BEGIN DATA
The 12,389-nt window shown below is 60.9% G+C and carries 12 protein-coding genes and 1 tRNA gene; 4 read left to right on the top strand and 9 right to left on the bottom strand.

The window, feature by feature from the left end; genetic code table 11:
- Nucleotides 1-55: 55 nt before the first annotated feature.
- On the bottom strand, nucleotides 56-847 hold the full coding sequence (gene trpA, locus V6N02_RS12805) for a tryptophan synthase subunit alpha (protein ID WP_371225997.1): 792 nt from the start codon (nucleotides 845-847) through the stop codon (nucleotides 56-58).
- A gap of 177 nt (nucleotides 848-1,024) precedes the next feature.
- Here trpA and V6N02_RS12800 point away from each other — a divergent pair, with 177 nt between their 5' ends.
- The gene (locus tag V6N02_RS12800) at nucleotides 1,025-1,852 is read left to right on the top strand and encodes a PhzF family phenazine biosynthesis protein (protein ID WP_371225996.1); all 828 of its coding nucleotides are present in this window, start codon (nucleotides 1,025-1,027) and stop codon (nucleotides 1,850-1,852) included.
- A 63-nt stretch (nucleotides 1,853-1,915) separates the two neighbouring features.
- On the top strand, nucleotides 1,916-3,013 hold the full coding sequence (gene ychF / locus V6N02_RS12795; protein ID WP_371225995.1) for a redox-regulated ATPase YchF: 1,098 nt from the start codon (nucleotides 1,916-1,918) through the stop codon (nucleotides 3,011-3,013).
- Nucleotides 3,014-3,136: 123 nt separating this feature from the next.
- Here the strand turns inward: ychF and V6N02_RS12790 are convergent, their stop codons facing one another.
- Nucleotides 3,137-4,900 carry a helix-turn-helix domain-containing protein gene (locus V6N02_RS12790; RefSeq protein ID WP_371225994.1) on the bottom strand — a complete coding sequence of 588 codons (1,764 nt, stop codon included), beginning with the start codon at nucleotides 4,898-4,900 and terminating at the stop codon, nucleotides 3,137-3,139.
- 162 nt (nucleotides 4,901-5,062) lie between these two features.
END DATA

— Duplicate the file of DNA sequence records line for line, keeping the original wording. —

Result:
The 12,389-nt window shown below is 60.9% G+C and carries 12 protein-coding genes and 1 tRNA gene; 4 read left to right on the top strand and 9 right to left on the bottom strand.

The window, feature by feature from the left end; genetic code table 11:
- Nucleotides 1-55: 55 nt before the first annotated feature.
- On the bottom strand, nucleotides 56-847 hold the full coding sequence (gene trpA, locus V6N02_RS12805) for a tryptophan synthase subunit alpha (protein ID WP_371225997.1): 792 nt from the start codon (nucleotides 845-847) through the stop codon (nucleotides 56-58).
- A gap of 177 nt (nucleotides 848-1,024) precedes the next feature.
- Here trpA and V6N02_RS12800 point away from each other — a divergent pair, with 177 nt between their 5' ends.
- The gene (locus tag V6N02_RS12800) at nucleotides 1,025-1,852 is read left to right on the top strand and encodes a PhzF family phenazine biosynthesis protein (protein ID WP_371225996.1); all 828 of its coding nucleotides are present in this window, start codon (nucleotides 1,025-1,027) and stop codon (nucleotides 1,850-1,852) included.
- A 63-nt stretch (nucleotides 1,853-1,915) separates the two neighbouring features.
- On the top strand, nucleotides 1,916-3,013 hold the full coding sequence (gene ychF / locus V6N02_RS12795; protein ID WP_371225995.1) for a redox-regulated ATPase YchF: 1,098 nt from the start codon (nucleotides 1,916-1,918) through the stop codon (nucleotides 3,011-3,013).
- Nucleotides 3,014-3,136: 123 nt separating this feature from the next.
- Here the strand turns inward: ychF and V6N02_RS12790 are convergent, their stop codons facing one another.
- Nucleotides 3,137-4,900 carry a helix-turn-helix domain-containing protein gene (locus V6N02_RS12790; RefSeq protein ID WP_371225994.1) on the bottom strand — a complete coding sequence of 588 codons (1,764 nt, stop codon included), beginning with the start codon at nucleotides 4,898-4,900 and terminating at the stop codon, nucleotides 3,137-3,139.
- 162 nt (nucleotides 4,901-5,062) lie between these two features.